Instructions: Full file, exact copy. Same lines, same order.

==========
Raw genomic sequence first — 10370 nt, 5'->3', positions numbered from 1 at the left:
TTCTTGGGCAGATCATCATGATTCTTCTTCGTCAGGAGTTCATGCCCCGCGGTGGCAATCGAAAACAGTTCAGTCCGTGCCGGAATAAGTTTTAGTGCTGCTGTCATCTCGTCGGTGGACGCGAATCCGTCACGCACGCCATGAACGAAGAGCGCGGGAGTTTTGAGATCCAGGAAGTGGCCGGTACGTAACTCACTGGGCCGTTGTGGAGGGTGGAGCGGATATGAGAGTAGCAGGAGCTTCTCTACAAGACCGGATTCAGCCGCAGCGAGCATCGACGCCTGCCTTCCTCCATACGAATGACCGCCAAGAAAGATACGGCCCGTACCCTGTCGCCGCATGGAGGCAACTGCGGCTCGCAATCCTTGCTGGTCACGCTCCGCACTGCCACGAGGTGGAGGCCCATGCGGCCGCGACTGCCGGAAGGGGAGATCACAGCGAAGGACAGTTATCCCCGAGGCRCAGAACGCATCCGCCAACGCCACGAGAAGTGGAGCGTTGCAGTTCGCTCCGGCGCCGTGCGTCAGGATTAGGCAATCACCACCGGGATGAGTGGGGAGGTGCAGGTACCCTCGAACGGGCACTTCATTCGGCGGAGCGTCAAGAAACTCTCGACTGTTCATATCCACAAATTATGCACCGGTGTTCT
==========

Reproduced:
Raw genomic sequence first — 10370 nt, 5'->3', positions numbered from 1 at the left:
TTCTTGGGCAGATCATCATGATTCTTCTTCGTCAGGAGTTCATGCCCCGCGGTGGCAATCGAAAACAGTTCAGTCCGTGCCGGAATAAGTTTTAGTGCTGCTGTCATCTCGTCGGTGGACGCGAATCCGTCACGCACGCCATGAACGAAGAGCGCGGGAGTTTTGAGATCCAGGAAGTGGCCGGTACGTAACTCACTGGGCCGTTGTGGAGGGTGGAGCGGATATGAGAGTAGCAGGAGCTTCTCTACAAGACCGGATTCAGCCGCAGCGAGCATCGACGCCTGCCTTCCTCCATACGAATGACCGCCAAGAAAGATACGGCCCGTACCCTGTCGCCGCATGGAGGCAACTGCGGCTCGCAATCCTTGCTGGTCACGCTCCGCACTGCCACGAGGTGGAGGCCCATGCGGCCGCGACTGCCGGAAGGGGAGATCACAGCGAAGGACAGTTATCCCCGAGGCRCAGAACGCATCCGCCAACGCCACGAGAAGTGGAGCGTTGCAGTTCGCTCCGGCGCCGTGCGTCAGGATTAGGCAATCACCACCGGGATGAGTGGGGAGGTGCAGGTACCCTCGAACGGGCACTTCATTCGGCGGAGCGTCAAGAAACTCTCGACTGTTCATATCCACAAATTATGCACCGGTGTTCT